The Law of Internal Armed Conflict

By Lindsay Moir | Go to book overview

1
The historical regulation of internal
armed conflict

It is perhaps trite to observe that non-international, or internal, armed conflicts have been commonplace throughout history. They have occurred for a variety of reasons, such as the desire to overthrow one government and replace it with another, or the desire of one or more parts of a State to secede from the rest and achieve independence. Particularly relevant for two reasons, however, was the demise of colonial rule in Africa and Asia.1 First, colonised peoples frequently rose up against the colonial power in an effort to gain independence,2 and secondly, upon achieving independence, violent internal struggles for power frequently ensued, often along tribal, ethnic and religious lines.

The legal regulation of internal armed conflict has continued to grow in importance in the post-colonial era. Since 1945, the vast majority of armed conflicts have been internal rather than international in character.3 Kofi Annan, Secretary-General of the United Nations, has stated that 'wars between sovereign States appear to be a phenomenon in distinct decline'.4 Unfortunately, this is not true of internal armed conflict and, to make matters worse, time has witnessed an apparent diminution in the application of the laws of war to internal armed conflicts, from their general observance in the 1861–1865 American Civil

____________________
1
Many similar characteristics have been seen more recently in the demise of Soviet influence and Communist rule in Eastern Europe.
2
As Algeria did against France in 1954, for example. Such conflicts would now be classed as international rather than internal under Article 1(4) of Additional Protocol I of 1977. See below at pp. 89–90.
3
Statistics compiled by the International Peace Institute in Oslo suggest that in the period 1990–1995, seventy-three States were involved in armed conflicts, of which fifty-nine were involved in internal conflict or civil war. See Dan Smith, The State of War and Peace Atlas, 3rd edn (London, 1997), 90–95.
4
Preface to UNHCR, The State of the World's Refugees (Oxford, 1997), ix.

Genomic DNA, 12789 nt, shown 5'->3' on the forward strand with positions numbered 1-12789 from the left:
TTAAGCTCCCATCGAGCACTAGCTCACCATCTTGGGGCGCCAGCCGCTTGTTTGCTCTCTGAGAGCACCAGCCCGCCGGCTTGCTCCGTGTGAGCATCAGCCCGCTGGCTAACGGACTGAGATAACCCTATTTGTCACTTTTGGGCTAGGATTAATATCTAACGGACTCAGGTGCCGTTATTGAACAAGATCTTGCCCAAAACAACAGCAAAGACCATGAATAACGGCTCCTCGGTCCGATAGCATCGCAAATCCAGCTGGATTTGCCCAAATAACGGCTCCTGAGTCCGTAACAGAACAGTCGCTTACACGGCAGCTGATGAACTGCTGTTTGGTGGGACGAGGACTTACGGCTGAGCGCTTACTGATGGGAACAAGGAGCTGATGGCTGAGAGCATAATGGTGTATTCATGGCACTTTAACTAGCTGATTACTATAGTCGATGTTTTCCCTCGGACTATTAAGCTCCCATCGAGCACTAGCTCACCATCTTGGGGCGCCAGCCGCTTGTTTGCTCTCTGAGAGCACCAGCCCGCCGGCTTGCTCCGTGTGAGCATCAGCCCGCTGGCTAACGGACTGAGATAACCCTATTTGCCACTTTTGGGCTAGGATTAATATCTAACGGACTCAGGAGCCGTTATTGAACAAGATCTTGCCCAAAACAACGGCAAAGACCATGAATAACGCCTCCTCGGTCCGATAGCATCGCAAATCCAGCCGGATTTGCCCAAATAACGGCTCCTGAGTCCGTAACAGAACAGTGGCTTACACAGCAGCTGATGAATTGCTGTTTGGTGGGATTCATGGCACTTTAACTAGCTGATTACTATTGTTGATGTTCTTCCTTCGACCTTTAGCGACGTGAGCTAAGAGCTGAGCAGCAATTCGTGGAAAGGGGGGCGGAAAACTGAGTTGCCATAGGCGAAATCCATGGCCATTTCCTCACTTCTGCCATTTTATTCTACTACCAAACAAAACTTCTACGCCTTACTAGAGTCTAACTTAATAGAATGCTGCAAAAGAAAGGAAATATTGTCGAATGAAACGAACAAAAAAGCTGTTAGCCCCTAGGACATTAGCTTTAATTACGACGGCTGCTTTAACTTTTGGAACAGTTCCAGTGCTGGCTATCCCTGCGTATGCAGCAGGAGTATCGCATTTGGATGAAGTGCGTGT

-1-

Notes for this page

Add a new note
If you are trying to select text to create highlights or citations, remember that you must now click or tap on the first word, and then click or tap on the last word.
One moment ...
Default project is now your active project.
Project items

Items saved from this book

This book has been saved
Highlights (0)
Some of your highlights are legacy items.

Highlights saved before July 30, 2012 will not be displayed on their respective source pages.

You can easily re-create the highlights by opening the book page or article, selecting the text, and clicking “Highlight.”

Citations (0)
Some of your citations are legacy items.

Any citation created before July 30, 2012 will labeled as a “Cited page.” New citations will be saved as cited passages, pages or articles.

We also added the ability to view new citations from your projects or the book or article where you created them.

Notes (0)
Bookmarks (0)

You have no saved items from this book

Project items include:
  • Saved book/article
  • Highlights
  • Quotes/citations
  • Notes
  • Bookmarks
Notes
Cite this page

Cited page

Style
Citations are available only to our active members.
Buy instant access to cite pages or passages in MLA, APA and Chicago citation styles.

(Einhorn, 1992, p. 25)

(Einhorn 25)

1. Lois J. Einhorn, Abraham Lincoln, the Orator: Penetrating the Lincoln Legend (Westport, CT: Greenwood Press, 1992), 25, http://www.questia.com/read/27419298.

Cited page

Bookmark this page
The Law of Internal Armed Conflict
Table of contents

Table of contents

Settings

Settings

Typeface
Text size Smaller Larger Reset View mode
Search within

Search within this book

Look up

Look up a word

  • Dictionary
  • Thesaurus
Please submit a word or phrase above.
Print this page

Print this page

Why can't I print more than one page at a time?

Help
Full screen
/ 307

matching results for page

    Questia reader help

    How to highlight and cite specific passages

    1. Click or tap the first word you want to select.
    2. Click or tap the last word you want to select, and you’ll see everything in between get selected.
    3. You’ll then get a menu of options like creating a highlight or a citation from that passage of text.

    OK, got it!

    Cited passage

    Style
    Citations are available only to our active members.
    Buy instant access to cite pages or passages in MLA, APA and Chicago citation styles.

    "Portraying himself as an honest, ordinary person helped Lincoln identify with his audiences." (Einhorn, 1992, p. 25).

    "Portraying himself as an honest, ordinary person helped Lincoln identify with his audiences." (Einhorn 25)

    "Portraying himself as an honest, ordinary person helped Lincoln identify with his audiences."1

    1. Lois J. Einhorn, Abraham Lincoln, the Orator: Penetrating the Lincoln Legend (Westport, CT: Greenwood Press, 1992), 25, http://www.questia.com/read/27419298.

    Cited passage

    Thanks for trying Questia!

    Please continue trying out our research tools, but please note, full functionality is available only to our active members.

    Your work will be lost once you leave this Web page.

    Buy instant access to save your work.

    Already a member? Log in now.

    Author Advanced search

    Oops!

    An unknown error has occurred. Please click the button below to reload the page. If the problem persists, please try again in a little while.